As concern about climate change increases around the globe, many organisations are aiming to take action.
There are many ways for employers to decrease their carbon footprints, such as buying renewable energy, improving energy and fuel efficiency in their operations, and exerting influence on their supply chain. However, one underappreciated strategy is helping their own employees live more sustainably.
These ’employee energy benefits’ can both help combat climate change and improve employee morale.
In Employee energy benefits: What are they and what effects do they have on employees? published in July 2017, my colleagues and I chronicled the numerous ways in which employers have been supporting their employees with their environmental efforts.
Some strategies have been around for decades, such as subsidising the use of public transportation. Other strategies, however, are relatively new, like offering subsidies to employees to help them purchase their own hybrid vehicle or even buy home solar panels.
There are many reasons why offering these types of employee energy benefits is a win-win. By helping employees reduce their impact on the earth, employee energy benefits are another tool organisations can use to help address climate change. Furthermore, employee energy benefits can help attract employees who are increasingly hoping to work for an organisation that is concerned about social issues.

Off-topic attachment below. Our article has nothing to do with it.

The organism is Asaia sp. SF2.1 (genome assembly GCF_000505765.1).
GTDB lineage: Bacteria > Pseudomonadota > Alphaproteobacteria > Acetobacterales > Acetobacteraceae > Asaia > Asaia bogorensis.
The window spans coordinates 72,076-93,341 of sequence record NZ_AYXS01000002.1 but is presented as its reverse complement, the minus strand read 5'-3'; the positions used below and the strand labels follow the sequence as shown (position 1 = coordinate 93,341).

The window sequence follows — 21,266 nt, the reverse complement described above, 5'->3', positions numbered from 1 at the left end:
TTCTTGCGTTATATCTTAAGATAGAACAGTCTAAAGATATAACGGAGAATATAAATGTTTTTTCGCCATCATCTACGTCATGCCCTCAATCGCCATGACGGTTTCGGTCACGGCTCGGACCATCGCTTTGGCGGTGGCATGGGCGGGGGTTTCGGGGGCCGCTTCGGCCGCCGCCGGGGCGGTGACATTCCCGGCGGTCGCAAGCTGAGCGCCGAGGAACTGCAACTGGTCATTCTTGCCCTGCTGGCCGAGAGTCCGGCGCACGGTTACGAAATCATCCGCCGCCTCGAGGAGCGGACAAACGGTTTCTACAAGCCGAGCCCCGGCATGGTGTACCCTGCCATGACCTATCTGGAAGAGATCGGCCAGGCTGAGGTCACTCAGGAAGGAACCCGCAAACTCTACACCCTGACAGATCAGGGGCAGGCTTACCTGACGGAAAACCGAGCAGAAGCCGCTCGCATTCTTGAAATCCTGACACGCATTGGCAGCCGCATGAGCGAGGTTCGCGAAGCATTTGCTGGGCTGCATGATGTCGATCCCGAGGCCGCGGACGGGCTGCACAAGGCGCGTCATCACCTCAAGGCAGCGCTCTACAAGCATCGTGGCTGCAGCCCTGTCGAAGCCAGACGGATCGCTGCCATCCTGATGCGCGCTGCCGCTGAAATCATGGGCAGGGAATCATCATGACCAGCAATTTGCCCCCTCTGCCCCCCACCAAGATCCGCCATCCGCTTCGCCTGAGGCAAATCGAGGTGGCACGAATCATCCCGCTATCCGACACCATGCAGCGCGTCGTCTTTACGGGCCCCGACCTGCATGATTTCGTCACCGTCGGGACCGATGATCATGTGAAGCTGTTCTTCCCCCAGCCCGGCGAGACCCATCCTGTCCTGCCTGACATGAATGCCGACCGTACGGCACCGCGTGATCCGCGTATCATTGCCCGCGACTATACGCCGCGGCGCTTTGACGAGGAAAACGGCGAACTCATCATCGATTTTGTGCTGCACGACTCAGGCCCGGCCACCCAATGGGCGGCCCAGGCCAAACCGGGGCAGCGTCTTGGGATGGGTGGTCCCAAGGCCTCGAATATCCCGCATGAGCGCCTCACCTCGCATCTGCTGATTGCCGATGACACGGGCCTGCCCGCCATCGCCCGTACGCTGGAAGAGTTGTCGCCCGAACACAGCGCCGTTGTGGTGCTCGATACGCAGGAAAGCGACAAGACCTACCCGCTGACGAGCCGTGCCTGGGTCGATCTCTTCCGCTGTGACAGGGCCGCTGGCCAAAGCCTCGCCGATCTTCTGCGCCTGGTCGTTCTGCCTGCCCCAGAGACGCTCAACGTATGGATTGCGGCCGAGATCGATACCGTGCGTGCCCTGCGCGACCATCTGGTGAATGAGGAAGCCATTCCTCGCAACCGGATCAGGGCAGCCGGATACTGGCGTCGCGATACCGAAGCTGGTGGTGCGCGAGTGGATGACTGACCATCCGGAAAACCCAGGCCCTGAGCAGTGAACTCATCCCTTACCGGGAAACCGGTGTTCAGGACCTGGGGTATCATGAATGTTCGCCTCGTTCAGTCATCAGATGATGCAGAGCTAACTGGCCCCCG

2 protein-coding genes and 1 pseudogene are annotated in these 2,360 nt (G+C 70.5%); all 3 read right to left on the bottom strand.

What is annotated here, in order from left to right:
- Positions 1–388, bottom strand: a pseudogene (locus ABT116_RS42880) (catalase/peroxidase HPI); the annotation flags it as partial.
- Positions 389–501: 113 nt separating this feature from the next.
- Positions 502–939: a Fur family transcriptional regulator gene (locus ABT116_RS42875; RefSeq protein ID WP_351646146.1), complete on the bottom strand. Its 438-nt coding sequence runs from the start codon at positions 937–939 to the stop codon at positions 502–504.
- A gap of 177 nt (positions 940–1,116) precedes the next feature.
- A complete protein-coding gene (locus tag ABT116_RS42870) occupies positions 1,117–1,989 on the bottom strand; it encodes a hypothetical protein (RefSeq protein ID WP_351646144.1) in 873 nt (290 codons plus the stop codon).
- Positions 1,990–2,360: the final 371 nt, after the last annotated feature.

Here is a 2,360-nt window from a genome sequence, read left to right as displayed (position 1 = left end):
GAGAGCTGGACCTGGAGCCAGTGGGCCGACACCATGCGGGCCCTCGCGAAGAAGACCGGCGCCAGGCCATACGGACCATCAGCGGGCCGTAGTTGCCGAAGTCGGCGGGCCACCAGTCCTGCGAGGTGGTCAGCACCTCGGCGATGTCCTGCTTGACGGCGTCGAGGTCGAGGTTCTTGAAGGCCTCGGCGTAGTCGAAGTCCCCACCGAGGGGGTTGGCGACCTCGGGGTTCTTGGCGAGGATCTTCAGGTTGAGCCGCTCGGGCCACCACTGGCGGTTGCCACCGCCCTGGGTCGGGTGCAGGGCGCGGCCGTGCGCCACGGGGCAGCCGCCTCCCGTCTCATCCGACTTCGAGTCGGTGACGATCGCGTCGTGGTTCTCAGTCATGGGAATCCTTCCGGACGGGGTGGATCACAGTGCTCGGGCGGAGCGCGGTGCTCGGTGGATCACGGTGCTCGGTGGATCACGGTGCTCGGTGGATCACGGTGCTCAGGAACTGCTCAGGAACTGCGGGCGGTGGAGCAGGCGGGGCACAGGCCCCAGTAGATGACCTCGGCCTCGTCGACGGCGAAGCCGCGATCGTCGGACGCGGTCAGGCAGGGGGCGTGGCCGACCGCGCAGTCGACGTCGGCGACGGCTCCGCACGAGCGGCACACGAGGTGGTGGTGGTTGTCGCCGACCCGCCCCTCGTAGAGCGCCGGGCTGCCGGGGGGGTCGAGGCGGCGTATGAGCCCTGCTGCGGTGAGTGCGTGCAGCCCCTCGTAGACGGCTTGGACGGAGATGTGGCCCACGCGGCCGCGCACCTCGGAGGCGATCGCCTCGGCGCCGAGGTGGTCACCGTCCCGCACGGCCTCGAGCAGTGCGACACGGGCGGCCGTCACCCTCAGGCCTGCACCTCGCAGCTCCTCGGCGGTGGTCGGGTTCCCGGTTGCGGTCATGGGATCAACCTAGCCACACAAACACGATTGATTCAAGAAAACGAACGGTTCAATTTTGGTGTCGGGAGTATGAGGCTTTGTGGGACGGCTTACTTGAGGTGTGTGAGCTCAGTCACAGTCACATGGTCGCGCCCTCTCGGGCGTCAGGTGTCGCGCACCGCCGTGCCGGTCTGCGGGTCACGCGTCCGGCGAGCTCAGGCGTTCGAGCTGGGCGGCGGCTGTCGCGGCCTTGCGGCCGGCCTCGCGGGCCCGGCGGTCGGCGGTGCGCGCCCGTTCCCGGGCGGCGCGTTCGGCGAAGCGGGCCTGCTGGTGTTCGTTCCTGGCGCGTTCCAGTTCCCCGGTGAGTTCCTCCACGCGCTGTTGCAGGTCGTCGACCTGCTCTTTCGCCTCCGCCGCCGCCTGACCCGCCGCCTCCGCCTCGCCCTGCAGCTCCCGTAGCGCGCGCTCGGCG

In a survey of employees across various sectors in the United States for the 2017 research paper, we found that even after accounting for traditional offerings, such as healthcare and matched retirement savings, employees who were offered energy benefits tended to be more satisfied with their job. These same employees also self-reported that they were more likely to engage in sustainable actions.
There are many ways for employers to help address climate change. One promising strategy that requires more attention is how best to use employee energy benefits to empower employees to reduce their own climate impact.
Alexander Maki is a congressional science policy fellow with the American Psychological Association and the American Association for the Advancement of Science